Thursday, February 20, 2020
The flooding of the Pearl River in early 2020 has led to high water moving into neighborhoods and businesses, while many simultaneously want a "flood control" plan for Jackson. These calls have risen and fallen since the 1979 Easter Flood just like the Pearl.
But my question is: why hasn't progress been made in 40 years while people's homes and businesses are now flooding? There is a simple answer: the Rankin-Hinds Flood and Drainage Control District, also called the Levee Board, and others have wasted the better part of three decades pushing several "lake plans." The failed Two Lakes and Lefleur's Lakes plans occupied most of the 1990s and 2000s, and now they have moved on to the current plan, the One Lake project.
All lake plans have wanted to dam the Pearl River to make a lake for flood control as well as economic and recreational benefits. The proponents of the One Lake Project and the District say their plan will solve flooding in the region.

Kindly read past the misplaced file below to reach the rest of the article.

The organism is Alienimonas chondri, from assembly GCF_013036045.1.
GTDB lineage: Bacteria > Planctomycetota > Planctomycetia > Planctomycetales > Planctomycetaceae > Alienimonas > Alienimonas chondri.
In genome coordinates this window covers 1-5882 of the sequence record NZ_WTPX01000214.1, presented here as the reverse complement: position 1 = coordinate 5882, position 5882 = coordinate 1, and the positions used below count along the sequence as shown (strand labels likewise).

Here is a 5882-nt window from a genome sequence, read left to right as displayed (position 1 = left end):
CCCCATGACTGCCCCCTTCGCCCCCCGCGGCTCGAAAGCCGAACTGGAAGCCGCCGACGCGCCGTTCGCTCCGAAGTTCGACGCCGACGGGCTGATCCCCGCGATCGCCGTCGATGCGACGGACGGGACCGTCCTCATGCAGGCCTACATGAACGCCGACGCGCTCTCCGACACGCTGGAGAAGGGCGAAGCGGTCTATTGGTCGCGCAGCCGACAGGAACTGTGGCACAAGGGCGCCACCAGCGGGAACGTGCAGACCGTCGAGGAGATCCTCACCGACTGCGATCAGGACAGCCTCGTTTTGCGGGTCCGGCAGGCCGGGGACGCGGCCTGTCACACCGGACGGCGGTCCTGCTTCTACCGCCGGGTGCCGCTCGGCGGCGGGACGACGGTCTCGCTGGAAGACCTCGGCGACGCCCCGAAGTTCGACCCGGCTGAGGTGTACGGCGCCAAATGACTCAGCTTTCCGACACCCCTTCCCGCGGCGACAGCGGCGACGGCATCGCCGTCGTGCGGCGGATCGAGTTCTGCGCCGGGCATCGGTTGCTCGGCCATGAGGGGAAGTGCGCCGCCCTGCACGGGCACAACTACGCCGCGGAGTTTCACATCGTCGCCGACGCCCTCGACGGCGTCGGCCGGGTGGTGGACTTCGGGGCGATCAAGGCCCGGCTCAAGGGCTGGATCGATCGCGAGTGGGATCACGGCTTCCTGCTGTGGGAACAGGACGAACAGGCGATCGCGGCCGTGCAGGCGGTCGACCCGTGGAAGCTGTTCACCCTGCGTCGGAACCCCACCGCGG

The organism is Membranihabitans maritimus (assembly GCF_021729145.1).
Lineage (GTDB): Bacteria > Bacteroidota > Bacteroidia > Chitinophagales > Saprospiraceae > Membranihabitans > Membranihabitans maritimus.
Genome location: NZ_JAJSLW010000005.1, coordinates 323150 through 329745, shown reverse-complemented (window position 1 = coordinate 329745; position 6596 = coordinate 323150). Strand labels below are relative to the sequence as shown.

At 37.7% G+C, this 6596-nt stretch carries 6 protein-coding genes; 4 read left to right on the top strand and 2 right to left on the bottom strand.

I truly empathize with those who have been flooded over the last month, and I firmly agree with the District that a solution is needed to remedy flooding in the Jackson area. However, I disagree that their One Lake Project is the best plan to minimize flooding impacts in the area, while also minimizing collateral damage to wildlife and their habitats. The points below are where the District and I disagree on how to achieve optimal flood reduction in Jackson.
It's not about flood control — First, the use of "flood control" by the Rankin-Hinds Flood District is a fallacy; there is no way to "control" flooding. It gives residents and businesses a false sense of security over something that is uncontrollable. The proponents have said that their plan would not have prevented a 1979 flood, and I suspect would not have prevented the 2020 flood. But if the District really wanted to "minimize" flooding, they would have been much better off suggesting one of the following options: